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"Philosophy of Science: A Very Short Introduction", by Samir Okasha

Samir Okasha in “Philosophy of Science: A Very Short Introduction” gives a good overview of the concept of science.

Okasha explains the difference between deductive and inductive reasoning. A deductive argument follows from its assumptions. An inductive argument is one where you have to reason about new unseen things.

At the root of Hume’s problem is the fact that the premisses of an inductive inference do not guarantee the truth of its conclusion.

Philosophers have responded to Hume’s problem in literally dozens of different ways; this is still an active area of research today.

For inductive reasoning to help us make predictions about the future, we need a new assumption. We have to take as given that along some lines things will remain the same.

This assumption may seem obvious, but as philosophers we want to question it. Why assume that future repetitions of the experiment will yield the same result? How do we know this is true?

A good model is one that’s not too crude about what it accepts about nature’s constancy. If you assume that business cycles just mechanically happen every seven or so years, then that’s fairly crude.

Karl Popper thought that scientists should only argue deductively. We all know Karl Popper and we cite him when we say that theories have to be falsifiable. But philosophy of science didn’t stop with Popper. In particular, Popper’s theory of progress in science doesn’t capture what actually happens:

In general, scientists do not just abandon their theories whenever they conflict with the observational data. […] Obviously if a theory persistently conflicts with more and more data, and no plausible ways of explaining away the conflict are found, it will eventually have to be rejected. But little progress would be made if scientists simply abandoned their theories at the first sign of trouble.

Most philosophers think it’s obvious that science relies heavily on inductive reasoning, indeed so obvious that it hardly needs arguing for. But, remarkably, this was denied by the philosopher Karl Popper, […]. Popper claimed that scientists only need to use deductive inferences.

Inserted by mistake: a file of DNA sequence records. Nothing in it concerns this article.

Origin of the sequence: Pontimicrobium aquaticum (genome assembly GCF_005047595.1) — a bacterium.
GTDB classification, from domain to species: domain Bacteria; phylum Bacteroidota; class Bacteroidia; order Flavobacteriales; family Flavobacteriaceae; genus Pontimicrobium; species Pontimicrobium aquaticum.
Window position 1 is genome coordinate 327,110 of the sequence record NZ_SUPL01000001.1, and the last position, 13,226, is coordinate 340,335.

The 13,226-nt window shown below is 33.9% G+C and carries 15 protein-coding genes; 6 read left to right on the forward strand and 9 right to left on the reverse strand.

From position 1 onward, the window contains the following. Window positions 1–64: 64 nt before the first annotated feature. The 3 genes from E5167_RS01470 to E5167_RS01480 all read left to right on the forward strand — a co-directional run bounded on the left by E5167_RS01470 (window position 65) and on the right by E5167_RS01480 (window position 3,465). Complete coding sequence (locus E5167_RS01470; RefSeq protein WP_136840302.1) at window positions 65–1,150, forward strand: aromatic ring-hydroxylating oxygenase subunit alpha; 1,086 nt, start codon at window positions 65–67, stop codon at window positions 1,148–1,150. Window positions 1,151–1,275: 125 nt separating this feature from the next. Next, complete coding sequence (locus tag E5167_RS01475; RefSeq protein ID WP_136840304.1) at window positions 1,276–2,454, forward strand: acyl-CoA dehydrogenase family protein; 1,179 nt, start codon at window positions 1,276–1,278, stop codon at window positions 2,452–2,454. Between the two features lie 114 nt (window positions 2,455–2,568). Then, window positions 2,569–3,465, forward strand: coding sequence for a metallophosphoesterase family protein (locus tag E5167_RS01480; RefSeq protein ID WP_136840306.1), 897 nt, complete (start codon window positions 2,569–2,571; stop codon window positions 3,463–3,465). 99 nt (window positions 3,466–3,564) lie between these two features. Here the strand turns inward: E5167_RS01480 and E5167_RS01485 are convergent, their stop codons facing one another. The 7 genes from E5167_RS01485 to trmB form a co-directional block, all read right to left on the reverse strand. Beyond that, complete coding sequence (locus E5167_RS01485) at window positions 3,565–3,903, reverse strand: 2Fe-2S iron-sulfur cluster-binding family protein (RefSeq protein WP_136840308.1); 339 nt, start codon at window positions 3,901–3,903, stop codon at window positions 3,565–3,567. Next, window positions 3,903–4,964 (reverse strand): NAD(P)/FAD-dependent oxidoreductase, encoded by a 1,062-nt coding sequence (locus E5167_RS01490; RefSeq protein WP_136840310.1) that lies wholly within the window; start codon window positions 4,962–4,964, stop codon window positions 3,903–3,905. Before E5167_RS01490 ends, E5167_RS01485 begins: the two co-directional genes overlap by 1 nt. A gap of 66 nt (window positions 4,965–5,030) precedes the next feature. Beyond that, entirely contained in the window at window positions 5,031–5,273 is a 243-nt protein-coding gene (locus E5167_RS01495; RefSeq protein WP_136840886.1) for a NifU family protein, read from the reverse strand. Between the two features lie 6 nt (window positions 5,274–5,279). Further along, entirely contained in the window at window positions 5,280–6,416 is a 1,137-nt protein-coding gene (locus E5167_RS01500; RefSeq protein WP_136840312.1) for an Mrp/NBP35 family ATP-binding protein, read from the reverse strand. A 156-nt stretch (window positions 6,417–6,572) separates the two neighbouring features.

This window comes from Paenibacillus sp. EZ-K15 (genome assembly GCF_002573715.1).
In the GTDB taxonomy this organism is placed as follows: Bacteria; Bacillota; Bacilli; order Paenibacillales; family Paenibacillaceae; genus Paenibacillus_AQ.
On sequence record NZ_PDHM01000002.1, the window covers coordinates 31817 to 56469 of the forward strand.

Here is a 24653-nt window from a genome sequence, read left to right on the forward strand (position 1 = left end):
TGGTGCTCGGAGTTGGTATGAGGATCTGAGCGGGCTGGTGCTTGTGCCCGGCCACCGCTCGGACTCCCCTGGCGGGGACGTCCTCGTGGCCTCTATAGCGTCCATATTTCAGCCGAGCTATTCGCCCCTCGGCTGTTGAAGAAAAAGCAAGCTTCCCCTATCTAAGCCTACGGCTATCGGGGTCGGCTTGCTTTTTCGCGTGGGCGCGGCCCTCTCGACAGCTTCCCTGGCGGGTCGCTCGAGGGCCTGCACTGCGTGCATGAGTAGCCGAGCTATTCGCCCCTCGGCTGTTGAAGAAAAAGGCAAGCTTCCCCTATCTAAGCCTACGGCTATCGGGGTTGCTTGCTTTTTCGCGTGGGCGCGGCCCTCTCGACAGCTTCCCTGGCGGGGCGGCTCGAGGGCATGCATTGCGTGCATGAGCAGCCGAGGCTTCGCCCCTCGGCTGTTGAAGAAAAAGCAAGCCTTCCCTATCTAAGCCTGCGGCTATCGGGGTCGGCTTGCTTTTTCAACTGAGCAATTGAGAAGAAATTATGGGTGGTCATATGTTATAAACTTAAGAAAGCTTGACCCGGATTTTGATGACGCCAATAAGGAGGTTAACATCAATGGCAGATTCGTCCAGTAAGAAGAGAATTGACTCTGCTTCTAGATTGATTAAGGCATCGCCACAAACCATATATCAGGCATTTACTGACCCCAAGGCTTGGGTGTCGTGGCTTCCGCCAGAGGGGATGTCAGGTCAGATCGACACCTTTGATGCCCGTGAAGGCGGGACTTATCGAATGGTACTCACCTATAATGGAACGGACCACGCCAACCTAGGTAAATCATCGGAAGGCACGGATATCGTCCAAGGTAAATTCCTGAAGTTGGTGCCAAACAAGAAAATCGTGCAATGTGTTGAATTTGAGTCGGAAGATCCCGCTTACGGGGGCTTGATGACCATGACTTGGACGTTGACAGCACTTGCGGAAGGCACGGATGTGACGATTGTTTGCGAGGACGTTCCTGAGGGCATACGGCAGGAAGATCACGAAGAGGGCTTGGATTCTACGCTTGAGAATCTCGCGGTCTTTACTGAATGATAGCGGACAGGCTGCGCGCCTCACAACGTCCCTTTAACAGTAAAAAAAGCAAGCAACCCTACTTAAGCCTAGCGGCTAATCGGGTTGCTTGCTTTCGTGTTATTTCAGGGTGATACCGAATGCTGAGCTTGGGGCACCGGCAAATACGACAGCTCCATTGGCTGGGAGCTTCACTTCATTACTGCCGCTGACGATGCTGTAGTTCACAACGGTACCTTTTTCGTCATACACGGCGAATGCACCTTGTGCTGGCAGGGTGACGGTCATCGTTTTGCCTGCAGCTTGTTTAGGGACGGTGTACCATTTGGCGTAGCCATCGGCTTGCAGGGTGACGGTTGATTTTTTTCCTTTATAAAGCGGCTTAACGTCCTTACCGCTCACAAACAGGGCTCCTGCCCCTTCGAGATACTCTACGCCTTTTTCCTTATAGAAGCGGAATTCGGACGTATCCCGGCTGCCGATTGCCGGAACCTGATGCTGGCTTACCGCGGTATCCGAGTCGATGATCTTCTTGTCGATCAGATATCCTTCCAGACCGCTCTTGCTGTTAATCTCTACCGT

The weakness of Popper’s argument is obvious. For scientists are not only interested in showing that certain theories are false.

In contrast, Thomas Kuhn speaks of paradigm changes:

In short, a paradigm is an entire scientific outlook – a constellation of shared assumptions, beliefs, and values that unite a scientific community and allow normal science to take place.

But over time anomalies are discovered – phenomena that simply cannot be reconciled with the theoretical assumptions of the paradigm, however hard normal scientists try. When anomalies are few in number they tend to just get ignored. But as more and more anomalies accumulate, a burgeoning sense of crisis envelops the scientific community. Confidence in the existing paradigm breaks down, and the process of normal science temporarily grinds to a halt.

In Kuhn’s words, ‘each paradigm will be shown to satisfy the criteria that it dictates for itself and to fall short of a few of those dictated by its opponent’.

Karl Popper is normative, “How should science be done?”, while Thomas Kuhn is descriptive, “How is science done?”

Okasha concludes,

In rebutting the charge that he had portrayed paradigm shifts as non-rational, Kuhn made the famous claim that there is ‘no algorithm’ for theory choice in science. […] Kuhn’s insistence that there is no algorithm for theory choice in science is almost certainly correct.

The moral of his story is not that paradigm shifts are irrational, but rather that a more relaxed, non-algorithmic concept of rationality is required to make sense of them.

Kuhn’s idea of “theory-ladenness” of data is interesting. Kuhn says that this makes comparisons between theories difficult or impossible. That’s probably exaggerated, but in economics, many of the things we measure (like GDP) are abstract concepts and theory guides how we measure it.